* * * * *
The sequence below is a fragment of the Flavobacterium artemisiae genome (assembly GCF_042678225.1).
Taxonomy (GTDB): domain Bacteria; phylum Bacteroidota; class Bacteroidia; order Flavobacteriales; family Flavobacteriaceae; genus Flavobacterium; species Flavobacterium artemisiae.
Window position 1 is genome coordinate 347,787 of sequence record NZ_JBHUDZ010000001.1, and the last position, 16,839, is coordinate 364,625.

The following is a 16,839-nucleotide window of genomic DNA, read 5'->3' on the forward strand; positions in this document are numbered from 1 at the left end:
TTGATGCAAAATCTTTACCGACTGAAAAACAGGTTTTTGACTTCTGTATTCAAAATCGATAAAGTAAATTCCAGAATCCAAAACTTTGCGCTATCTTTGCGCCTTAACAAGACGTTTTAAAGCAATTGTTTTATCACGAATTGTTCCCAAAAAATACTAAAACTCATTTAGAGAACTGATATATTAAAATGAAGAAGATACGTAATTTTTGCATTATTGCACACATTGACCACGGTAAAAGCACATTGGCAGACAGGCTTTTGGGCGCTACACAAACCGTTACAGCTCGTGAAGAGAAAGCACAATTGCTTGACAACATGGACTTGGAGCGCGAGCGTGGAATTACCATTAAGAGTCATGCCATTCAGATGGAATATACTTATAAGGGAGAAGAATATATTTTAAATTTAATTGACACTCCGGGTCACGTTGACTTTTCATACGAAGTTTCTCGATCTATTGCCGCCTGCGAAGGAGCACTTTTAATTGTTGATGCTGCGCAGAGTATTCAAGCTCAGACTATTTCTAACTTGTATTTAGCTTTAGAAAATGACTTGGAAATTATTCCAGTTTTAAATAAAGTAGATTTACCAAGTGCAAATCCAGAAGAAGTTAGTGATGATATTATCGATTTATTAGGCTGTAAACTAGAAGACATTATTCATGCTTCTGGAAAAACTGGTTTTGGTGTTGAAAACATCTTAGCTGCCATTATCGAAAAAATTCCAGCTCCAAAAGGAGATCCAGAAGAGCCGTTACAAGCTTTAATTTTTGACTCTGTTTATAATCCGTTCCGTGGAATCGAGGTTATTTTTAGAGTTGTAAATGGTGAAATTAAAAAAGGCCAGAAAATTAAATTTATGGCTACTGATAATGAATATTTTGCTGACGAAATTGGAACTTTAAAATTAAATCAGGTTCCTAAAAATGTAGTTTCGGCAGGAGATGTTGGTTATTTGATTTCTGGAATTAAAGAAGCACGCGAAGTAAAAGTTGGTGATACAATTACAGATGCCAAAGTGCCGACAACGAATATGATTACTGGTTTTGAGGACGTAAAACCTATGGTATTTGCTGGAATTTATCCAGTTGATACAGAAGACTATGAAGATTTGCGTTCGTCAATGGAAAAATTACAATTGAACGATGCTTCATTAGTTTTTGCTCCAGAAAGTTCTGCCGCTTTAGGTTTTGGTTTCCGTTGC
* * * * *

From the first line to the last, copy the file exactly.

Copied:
The sequence below is a fragment of the Flavobacterium artemisiae genome (assembly GCF_042678225.1).
Taxonomy (GTDB): domain Bacteria; phylum Bacteroidota; class Bacteroidia; order Flavobacteriales; family Flavobacteriaceae; genus Flavobacterium; species Flavobacterium artemisiae.
Window position 1 is genome coordinate 347,787 of sequence record NZ_JBHUDZ010000001.1, and the last position, 16,839, is coordinate 364,625.

The following is a 16,839-nucleotide window of genomic DNA, read 5'->3' on the forward strand; positions in this document are numbered from 1 at the left end:
TTGATGCAAAATCTTTACCGACTGAAAAACAGGTTTTTGACTTCTGTATTCAAAATCGATAAAGTAAATTCCAGAATCCAAAACTTTGCGCTATCTTTGCGCCTTAACAAGACGTTTTAAAGCAATTGTTTTATCACGAATTGTTCCCAAAAAATACTAAAACTCATTTAGAGAACTGATATATTAAAATGAAGAAGATACGTAATTTTTGCATTATTGCACACATTGACCACGGTAAAAGCACATTGGCAGACAGGCTTTTGGGCGCTACACAAACCGTTACAGCTCGTGAAGAGAAAGCACAATTGCTTGACAACATGGACTTGGAGCGCGAGCGTGGAATTACCATTAAGAGTCATGCCATTCAGATGGAATATACTTATAAGGGAGAAGAATATATTTTAAATTTAATTGACACTCCGGGTCACGTTGACTTTTCATACGAAGTTTCTCGATCTATTGCCGCCTGCGAAGGAGCACTTTTAATTGTTGATGCTGCGCAGAGTATTCAAGCTCAGACTATTTCTAACTTGTATTTAGCTTTAGAAAATGACTTGGAAATTATTCCAGTTTTAAATAAAGTAGATTTACCAAGTGCAAATCCAGAAGAAGTTAGTGATGATATTATCGATTTATTAGGCTGTAAACTAGAAGACATTATTCATGCTTCTGGAAAAACTGGTTTTGGTGTTGAAAACATCTTAGCTGCCATTATCGAAAAAATTCCAGCTCCAAAAGGAGATCCAGAAGAGCCGTTACAAGCTTTAATTTTTGACTCTGTTTATAATCCGTTCCGTGGAATCGAGGTTATTTTTAGAGTTGTAAATGGTGAAATTAAAAAAGGCCAGAAAATTAAATTTATGGCTACTGATAATGAATATTTTGCTGACGAAATTGGAACTTTAAAATTAAATCAGGTTCCTAAAAATGTAGTTTCGGCAGGAGATGTTGGTTATTTGATTTCTGGAATTAAAGAAGCACGCGAAGTAAAAGTTGGTGATACAATTACAGATGCCAAAGTGCCGACAACGAATATGATTACTGGTTTTGAGGACGTAAAACCTATGGTATTTGCTGGAATTTATCCAGTTGATACAGAAGACTATGAAGATTTGCGTTCGTCAATGGAAAAATTACAATTGAACGATGCTTCATTAGTTTTTGCTCCAGAAAGTTCTGCCGCTTTAGGTTTTGGTTTCCGTTGC